But, one thing at a time. Let’s check out the old and new Volvere SPs first.

Initially spinning the Count Basie LP, the original HMV pressing of ‘Count Basie And The Kansas City 7’, right from the off, the new Volvere impressed over and above the older, original, model. Firstly, the introductory drum-based rim shots sounded rounder and fuller. Relatively minor beats in the grand scheme of the track, the rim shots now took a more important role, with a new and surprising physicality that was not there on the older model. This feature married well with the subtle acoustic guitar which now had a more involved personality.

Greater complexity within Basie’s piano performance produced a more focused delivery and an inherent, multi-timbral complexity that was new to the upgraded Volvere. Also high on the improvement list was bass which now exhibited a greater presence. Fuller and richer, bass took a more dominant role in driving the music forward.

Distortion has also been reduced which improved the rich nature of the soundstage as clarity increased, providing a quieter background in which the brass could better express itself. The sax, especially, benefitted here. It’s reed-like tones now had an expressive texture. The new suite of extended frequency highs and lows were best expressed in the treble-heavy cymbal effect which positively shone, keeping the track light, almost ethereal at times.

Moving to a more aggressive beat and The Pixies’ track, ‘Debaser’ from their ‘Doolittle’ LP, recently reissued via Mobile Fidelity, the dynamic qualities of this rocking classic hit me straight between the eyes as the improved Volvere’s bass added both focus and punch to the lower frequencies, giving the ear a greater impact. This adds to the entertainment value of the upgraded turntable because Rock provided a more guttural slam, enhancing the shock value of drums.

Similarly, bass guitar was now more meaty, taking a more significant role in how the track was driven. The bass guitar gave the track more direction too, acting as a rudder. But lower frequencies are not the only improvements here. The tambourine rose from the mire on the left channel. Before, this percussion instrument melded into the background but, with the upgraded Volvere, this treble-heavy sonic ingredient played a significant role, simultaneously adding musicality but, because it sat at the extreme of the channel, it stretched the soundstage, creating a larger entertainment vista.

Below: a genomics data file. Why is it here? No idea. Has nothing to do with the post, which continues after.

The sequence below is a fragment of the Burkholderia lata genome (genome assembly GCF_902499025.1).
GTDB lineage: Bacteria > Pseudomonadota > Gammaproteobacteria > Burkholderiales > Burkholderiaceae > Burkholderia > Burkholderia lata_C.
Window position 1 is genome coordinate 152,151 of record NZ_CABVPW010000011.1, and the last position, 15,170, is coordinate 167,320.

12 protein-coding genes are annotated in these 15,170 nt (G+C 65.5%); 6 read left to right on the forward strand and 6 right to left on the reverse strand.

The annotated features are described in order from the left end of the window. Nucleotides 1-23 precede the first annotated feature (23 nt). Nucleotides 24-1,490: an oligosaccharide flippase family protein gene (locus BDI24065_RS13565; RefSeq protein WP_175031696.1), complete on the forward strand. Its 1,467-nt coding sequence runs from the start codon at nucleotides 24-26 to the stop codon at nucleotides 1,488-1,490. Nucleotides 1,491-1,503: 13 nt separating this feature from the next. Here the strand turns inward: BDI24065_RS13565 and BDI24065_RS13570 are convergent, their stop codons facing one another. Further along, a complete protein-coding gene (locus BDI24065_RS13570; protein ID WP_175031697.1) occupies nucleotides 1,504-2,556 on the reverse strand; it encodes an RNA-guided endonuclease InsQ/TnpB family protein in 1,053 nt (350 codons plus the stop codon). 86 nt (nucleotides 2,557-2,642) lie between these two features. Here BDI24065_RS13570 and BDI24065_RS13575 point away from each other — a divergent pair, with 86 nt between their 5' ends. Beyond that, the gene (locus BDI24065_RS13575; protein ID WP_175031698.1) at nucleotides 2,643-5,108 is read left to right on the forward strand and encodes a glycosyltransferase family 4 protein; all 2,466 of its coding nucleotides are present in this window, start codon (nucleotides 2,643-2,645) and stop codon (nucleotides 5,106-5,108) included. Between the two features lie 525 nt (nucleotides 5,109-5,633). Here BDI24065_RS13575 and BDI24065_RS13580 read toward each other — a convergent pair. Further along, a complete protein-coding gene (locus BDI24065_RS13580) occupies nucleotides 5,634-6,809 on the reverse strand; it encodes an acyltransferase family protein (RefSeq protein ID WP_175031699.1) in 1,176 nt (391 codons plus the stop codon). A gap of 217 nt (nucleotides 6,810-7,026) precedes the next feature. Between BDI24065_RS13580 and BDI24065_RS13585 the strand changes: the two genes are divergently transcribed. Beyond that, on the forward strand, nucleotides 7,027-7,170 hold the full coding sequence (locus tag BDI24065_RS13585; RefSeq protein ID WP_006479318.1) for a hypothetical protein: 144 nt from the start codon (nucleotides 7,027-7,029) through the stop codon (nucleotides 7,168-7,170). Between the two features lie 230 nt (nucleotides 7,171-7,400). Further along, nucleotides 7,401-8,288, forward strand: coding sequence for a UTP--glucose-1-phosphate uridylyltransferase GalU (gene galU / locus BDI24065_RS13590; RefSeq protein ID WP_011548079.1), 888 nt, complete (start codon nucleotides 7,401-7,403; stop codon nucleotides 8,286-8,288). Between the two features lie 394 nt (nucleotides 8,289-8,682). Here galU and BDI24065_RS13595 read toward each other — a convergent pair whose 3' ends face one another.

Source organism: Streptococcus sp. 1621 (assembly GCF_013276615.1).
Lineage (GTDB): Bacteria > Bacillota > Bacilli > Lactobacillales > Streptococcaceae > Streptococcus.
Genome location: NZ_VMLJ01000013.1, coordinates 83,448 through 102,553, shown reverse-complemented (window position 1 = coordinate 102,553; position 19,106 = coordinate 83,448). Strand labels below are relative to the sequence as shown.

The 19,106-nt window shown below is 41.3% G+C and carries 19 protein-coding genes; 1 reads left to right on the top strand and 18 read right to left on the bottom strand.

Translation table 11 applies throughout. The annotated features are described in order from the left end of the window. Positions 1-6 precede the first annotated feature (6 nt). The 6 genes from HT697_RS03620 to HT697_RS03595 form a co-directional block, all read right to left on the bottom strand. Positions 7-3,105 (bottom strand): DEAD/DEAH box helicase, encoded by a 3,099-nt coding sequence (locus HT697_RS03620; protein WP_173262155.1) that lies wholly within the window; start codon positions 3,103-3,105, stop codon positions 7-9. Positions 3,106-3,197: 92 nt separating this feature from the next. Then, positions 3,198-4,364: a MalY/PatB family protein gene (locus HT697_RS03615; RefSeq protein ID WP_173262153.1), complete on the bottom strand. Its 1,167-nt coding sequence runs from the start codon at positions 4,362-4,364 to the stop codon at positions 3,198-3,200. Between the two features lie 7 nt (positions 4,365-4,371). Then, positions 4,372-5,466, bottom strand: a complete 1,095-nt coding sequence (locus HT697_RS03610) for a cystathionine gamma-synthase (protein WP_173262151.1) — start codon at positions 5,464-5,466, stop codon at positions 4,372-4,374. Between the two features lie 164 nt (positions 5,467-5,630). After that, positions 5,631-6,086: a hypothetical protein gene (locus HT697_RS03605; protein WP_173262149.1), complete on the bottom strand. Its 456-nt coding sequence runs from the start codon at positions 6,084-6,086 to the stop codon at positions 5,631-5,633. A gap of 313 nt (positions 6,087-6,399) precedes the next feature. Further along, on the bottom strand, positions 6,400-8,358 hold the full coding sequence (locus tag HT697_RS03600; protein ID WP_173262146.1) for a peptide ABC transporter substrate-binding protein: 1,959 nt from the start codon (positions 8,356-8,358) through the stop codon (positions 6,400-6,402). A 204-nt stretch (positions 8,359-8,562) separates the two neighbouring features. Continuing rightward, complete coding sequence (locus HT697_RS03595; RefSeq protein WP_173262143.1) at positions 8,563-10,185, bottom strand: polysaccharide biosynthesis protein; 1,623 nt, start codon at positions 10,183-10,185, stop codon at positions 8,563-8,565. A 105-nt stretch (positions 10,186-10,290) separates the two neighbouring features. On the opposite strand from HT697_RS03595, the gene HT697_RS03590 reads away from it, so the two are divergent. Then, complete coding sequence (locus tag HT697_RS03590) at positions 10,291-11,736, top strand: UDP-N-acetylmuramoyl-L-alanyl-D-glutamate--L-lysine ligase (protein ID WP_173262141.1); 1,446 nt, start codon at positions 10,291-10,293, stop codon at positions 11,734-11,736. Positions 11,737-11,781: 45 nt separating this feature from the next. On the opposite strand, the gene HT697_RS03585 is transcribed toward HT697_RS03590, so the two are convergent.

Finally, acting as a significant cherry on the top of this fulfilling cake, lead singer, Black Francis, produced a sound that was fuller and more confident, generating more power in his delivery and creating a better understanding in the mind of the listener as to just how much emotion Francis was putting into his performance.


The worry for the upgraded Sequel was that the Volvere would move in on the Sequel’s territory, becoming sonically so close that the reason for buying a Sequel at all would be negated. I set up the Volvere and the Sequel with the same arm and cartridge that I utilise on my AVID Acutus: the SME IV and Benz Glider, to provide consistency during the comparison.

Playing The Pixies’ track first proved to be quite shocking. Yes, the Volvere produced a very attractive and welcoming sound but plugging in the Sequel transported the ear into a whole new sonic world. The improved chassis unleashed the Sequel, lifting the already impressive sound to new heights. Unlike the steadily improved sonics of the Volvere, the Sequel actually picked up the basic foundations of the sound and completely rearranged them. This was no improvement, this was a complete reinterpretation as the soundstage moved from 2D to 3D and onion layers of detail heaved into view, adding depth while, like the famous bra commercial of yore, the deck ‘lifted and separated’ the aural structures producing a quite startling presentation.

Lead vocals were raised and pushed forward while instruments became entities of their own. Bass guitar now sounded like someone was pulling and rolling their thumb from one string to another – full of personality and character, in other words. Electric guitar soared, surrounded by bagfuls of air and a newly discovered but effective subtle reverb. The general impression of the deck was one of tremendous smoothness. A bit like the ‘Hitchhiker’s Guide To the Galaxy’’s, totally black, frictionless spaceship that sat in the car park of the ‘Restaurant At The End Of The Universe’, the Sequel eased its way through music without any effort at all.